10 Books We Love
December 23, 2019 | Pennsylvania Counseling Services, Inc.
We have a diverse team of employees with different backgrounds, skills, and so much more… including book preferences! We asked 10 of our team members at our headquarters location to share one book with you to check out during your free time.
No rules. No restrictions. Just books we love.
Things Might Go Terribly, Horribly Wrong
By Kelly G. Wilson
Recommended by Mike Ernest, Director of Technology Solutions
Instead of trying to help you overcome or reduce feelings of anxiety, Things will help you climb inside these feelings, sit in that place, and see what it would be like to have anxiety and still make room in your life to breathe and rest and live—really and truly live—in a way that matters to you.
Gang Leader for a Day
By Sudhir Venkatesh
Recommended by Kendell Jones, Assistant Director of HR & Program Support
When first-year graduate student Sudhir Venkatesh walked into an abandoned building in one of Chicago’s most notorious housing projects, he never imagined that he would befriend a gang leader and spend the better part of a decade embedded inside the projects under the gang leader’s protection.
The One and Only Ivan
By Katherine Applegate
Recommended by Michelle Williams, Director of Risk Management
Inspired by the true story of a captive gorilla known as Ivan, this illustrated book is told from the point of view of Ivan himself. Ivan tells an unforgettable story that celebrates the transformative power of unexpected friendship.
By Cal Newport
Recommended by Kim Ernest, Executive VP & VP of Criminal Justice & Recovery
Deep work is like a superpower in our increasingly competitive 21st century economy. And yet, most people have lost the ability to go deep—spending their days instead in a frantic blur of e-mail and social media, not even realizing there’s a better way.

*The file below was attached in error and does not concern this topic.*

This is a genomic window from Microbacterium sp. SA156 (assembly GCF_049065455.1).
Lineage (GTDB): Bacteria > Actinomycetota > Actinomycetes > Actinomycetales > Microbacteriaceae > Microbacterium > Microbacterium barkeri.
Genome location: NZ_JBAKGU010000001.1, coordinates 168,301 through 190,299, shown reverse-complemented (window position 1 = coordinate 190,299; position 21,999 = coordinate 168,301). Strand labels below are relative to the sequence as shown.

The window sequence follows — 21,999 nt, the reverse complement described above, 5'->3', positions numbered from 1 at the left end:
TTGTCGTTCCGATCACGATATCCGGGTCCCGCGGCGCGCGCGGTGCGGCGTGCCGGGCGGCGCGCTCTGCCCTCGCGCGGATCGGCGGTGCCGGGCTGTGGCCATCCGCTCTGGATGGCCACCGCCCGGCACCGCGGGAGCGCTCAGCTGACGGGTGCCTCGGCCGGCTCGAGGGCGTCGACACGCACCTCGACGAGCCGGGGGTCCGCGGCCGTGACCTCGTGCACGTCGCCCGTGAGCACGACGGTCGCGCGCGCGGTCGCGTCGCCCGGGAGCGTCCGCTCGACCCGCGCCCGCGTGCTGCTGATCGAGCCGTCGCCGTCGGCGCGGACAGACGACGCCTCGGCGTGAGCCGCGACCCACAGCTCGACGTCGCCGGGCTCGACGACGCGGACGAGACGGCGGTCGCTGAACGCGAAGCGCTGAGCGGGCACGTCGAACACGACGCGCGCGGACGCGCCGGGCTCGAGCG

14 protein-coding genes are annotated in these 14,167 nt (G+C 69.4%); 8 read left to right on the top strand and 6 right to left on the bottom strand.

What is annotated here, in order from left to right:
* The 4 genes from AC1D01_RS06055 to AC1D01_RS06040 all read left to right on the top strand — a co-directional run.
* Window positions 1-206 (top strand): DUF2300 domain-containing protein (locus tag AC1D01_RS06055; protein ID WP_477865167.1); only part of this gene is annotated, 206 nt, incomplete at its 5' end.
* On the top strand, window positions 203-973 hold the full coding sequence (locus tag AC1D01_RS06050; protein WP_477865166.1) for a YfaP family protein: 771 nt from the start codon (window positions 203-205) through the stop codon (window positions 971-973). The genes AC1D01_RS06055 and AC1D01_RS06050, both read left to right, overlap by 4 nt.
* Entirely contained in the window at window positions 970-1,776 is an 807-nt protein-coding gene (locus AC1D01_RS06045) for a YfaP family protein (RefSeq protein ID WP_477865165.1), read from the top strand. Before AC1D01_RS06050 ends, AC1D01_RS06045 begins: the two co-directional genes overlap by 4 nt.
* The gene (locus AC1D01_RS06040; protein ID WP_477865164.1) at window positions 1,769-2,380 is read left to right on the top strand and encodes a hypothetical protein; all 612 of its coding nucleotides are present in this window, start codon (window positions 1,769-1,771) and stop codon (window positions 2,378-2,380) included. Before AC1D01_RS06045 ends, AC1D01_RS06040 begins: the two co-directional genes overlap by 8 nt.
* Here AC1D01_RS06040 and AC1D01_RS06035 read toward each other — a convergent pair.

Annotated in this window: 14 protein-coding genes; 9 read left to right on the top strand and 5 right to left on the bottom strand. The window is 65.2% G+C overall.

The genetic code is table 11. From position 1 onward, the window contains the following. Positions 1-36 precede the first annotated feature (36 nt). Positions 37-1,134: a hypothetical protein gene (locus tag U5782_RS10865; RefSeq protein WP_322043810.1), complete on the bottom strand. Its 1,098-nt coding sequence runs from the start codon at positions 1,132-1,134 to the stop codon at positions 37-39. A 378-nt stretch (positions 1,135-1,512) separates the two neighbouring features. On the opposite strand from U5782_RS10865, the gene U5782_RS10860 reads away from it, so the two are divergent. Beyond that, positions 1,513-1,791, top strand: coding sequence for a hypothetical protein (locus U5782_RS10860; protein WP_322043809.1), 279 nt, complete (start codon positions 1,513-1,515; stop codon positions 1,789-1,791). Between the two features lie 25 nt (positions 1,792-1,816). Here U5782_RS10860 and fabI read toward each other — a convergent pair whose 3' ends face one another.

Mr. White’s Confession
By Robert Clark
Recommended by Jory Kauffman, Director of Publishing & Media
St. Paul, Minnesota, 1939. A grisly discovery is made. On a hillside, the dead body of a beautiful dime-a-dance girl is found, and an investigation opens. Assigned to the case is Police Lieutenant Wesley Horner, a man troubled and alone after his wife’s recent death, a man with his own demons.
The Road Less Traveled
By M. Scott Peck
Recommended by Roy Smith, Founder & CEO
Written in a voice that is timeless in its message of understanding, The Road Less Traveled continues to help us explore the very nature of loving relationships and leads us toward a new serenity and fullness of life.
James Patterson (Author)
Recommended by Annette Darkes, Director of Financial Operations
Best-selling author James Patterson is a thrilling storyteller whose mission is to prove that there is no such thing as a person who “doesn’t like to read,” only people who haven’t found the right book. His mystery novels include The River Murders, Killer Instinct, Women’s Murder Club Series, Alex Cross Series, Ambush, Unsolved, The President is Missing, and so many more.
In the Heart of the Sea
By Nathaniel Philbrick
Recommended by Susan Wright, Director of Criminal Justice Services
In 1820, the whaleship Essex was rammed and sunk by an angry whale, leaving the desperate crew to drift for more than ninety days in three tiny boats. This riveting bestseller tells the story of the tragic and true events that inspired Melville’s Moby-Dick.
Emotionally Healthy Spirituality
By Peter Scazzero
Recommended by Adam Hultstrand, Director of Education & Knights of the 21st Century
Emotionally Healthy Spirituality unveils what’s wrong with our current definition of “spiritual growth” and offers not only a model of spirituality that actually works, but also seven steps to change that will help you experience authentic faith and hunger for God.
Girl in the Woods
By Gregg Olson
Recommended by Nikki Rhone, VP of Human Resources
A schoolgirl found it on a nature hike: a severed human foot. It’s a gruesome but invaluable clue that leads forensic pathologist Birdy Waterman down a much darker trail–to a dangerous psychopath whose powers of persuasion seem to have no end.